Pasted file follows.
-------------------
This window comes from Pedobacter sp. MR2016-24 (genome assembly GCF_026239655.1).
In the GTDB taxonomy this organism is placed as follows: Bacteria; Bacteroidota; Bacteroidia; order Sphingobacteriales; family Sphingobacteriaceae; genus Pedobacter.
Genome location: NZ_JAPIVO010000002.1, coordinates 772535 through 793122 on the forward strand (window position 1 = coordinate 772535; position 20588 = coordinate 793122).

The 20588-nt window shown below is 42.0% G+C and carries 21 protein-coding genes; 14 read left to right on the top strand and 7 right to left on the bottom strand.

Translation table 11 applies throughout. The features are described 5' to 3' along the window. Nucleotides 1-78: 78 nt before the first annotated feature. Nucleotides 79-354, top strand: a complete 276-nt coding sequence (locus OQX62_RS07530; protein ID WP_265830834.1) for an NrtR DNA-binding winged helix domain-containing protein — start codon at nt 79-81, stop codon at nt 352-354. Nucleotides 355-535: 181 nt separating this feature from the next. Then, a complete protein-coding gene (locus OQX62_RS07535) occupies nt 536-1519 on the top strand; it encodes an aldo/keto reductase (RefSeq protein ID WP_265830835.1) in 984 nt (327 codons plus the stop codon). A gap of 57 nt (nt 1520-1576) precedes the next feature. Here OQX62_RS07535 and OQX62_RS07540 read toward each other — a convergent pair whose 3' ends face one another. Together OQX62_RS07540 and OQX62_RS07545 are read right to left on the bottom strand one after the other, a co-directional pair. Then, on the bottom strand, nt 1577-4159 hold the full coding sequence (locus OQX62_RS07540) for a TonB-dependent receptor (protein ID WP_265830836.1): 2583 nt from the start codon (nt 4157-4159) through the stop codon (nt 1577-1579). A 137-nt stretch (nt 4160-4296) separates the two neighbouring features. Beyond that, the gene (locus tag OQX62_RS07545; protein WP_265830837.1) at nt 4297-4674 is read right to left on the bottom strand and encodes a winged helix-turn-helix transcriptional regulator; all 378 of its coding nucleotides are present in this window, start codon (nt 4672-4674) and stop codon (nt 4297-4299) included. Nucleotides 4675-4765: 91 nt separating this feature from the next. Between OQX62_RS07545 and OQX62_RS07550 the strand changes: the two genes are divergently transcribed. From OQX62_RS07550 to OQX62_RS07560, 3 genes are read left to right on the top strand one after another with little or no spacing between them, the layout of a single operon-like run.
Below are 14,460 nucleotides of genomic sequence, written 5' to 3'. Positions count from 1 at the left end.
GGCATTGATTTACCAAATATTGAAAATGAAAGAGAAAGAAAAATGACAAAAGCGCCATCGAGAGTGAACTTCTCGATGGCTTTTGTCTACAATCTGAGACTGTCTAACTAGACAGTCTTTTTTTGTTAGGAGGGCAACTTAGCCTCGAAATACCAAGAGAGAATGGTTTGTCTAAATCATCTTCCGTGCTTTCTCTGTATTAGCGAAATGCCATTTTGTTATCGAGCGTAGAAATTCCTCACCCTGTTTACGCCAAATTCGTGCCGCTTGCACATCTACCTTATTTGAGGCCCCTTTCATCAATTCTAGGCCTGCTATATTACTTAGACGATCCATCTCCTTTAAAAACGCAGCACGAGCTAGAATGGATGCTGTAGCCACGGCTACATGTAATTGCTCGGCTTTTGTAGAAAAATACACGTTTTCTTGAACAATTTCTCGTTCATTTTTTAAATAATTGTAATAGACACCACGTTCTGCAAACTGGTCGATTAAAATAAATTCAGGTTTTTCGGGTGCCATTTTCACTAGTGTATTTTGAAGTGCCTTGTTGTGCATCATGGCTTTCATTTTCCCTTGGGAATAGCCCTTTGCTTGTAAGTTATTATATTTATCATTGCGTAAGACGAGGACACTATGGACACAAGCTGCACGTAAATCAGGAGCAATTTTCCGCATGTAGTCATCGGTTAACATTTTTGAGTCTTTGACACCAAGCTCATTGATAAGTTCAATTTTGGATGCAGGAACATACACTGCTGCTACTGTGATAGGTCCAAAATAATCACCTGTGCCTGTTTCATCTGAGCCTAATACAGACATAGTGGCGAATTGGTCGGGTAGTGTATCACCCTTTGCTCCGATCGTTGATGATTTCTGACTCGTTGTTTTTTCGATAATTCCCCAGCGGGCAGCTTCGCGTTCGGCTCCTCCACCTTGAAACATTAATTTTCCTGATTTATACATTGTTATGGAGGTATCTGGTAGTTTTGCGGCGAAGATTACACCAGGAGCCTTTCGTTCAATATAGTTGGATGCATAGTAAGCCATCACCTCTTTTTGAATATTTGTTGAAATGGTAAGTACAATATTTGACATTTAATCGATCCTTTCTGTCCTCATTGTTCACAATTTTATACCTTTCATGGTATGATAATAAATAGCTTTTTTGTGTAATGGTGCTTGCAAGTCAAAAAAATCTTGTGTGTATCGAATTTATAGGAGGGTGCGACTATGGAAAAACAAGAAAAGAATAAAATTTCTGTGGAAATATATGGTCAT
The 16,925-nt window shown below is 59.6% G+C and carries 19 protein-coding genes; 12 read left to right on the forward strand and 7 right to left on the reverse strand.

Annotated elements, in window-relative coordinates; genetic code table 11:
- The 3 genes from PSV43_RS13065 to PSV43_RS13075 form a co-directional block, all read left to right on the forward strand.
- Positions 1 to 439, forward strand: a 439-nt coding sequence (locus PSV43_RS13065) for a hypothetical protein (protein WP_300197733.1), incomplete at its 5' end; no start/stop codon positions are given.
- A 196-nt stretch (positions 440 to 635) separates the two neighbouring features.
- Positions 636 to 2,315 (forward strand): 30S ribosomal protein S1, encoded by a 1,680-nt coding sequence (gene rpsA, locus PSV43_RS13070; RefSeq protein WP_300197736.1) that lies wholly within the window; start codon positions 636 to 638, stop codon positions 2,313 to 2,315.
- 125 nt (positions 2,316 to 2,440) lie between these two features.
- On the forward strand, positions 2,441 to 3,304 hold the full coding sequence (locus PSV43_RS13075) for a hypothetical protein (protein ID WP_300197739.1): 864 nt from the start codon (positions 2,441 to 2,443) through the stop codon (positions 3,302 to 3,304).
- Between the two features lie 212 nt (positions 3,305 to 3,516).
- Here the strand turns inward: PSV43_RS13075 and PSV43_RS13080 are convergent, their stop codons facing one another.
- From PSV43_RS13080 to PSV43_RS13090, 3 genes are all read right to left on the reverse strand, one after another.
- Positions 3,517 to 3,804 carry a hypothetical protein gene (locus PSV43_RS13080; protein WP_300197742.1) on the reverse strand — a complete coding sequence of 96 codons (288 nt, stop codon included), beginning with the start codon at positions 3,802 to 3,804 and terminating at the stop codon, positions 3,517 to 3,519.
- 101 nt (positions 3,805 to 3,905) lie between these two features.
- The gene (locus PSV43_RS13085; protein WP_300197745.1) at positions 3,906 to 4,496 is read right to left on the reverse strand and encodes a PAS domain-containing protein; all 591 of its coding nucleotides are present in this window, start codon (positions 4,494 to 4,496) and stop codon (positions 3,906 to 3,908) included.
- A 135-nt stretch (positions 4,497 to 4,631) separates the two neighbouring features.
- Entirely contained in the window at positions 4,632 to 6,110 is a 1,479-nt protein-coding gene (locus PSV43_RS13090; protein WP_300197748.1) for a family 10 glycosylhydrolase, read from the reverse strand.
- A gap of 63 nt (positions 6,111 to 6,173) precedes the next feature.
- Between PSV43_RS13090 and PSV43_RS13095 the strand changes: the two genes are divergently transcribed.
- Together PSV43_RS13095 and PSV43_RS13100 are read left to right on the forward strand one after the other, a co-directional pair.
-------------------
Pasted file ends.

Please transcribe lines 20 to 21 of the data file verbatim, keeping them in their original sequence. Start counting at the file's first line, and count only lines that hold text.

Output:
- 101 nt (positions 3,805 to 3,905) lie between these two features.
- The gene (locus PSV43_RS13085; protein WP_300197745.1) at positions 3,906 to 4,496 is read right to left on the reverse strand and encodes a PAS domain-containing protein; all 591 of its coding nucleotides are present in this window, start codon (positions 4,494 to 4,496) and stop codon (positions 3,906 to 3,908) included.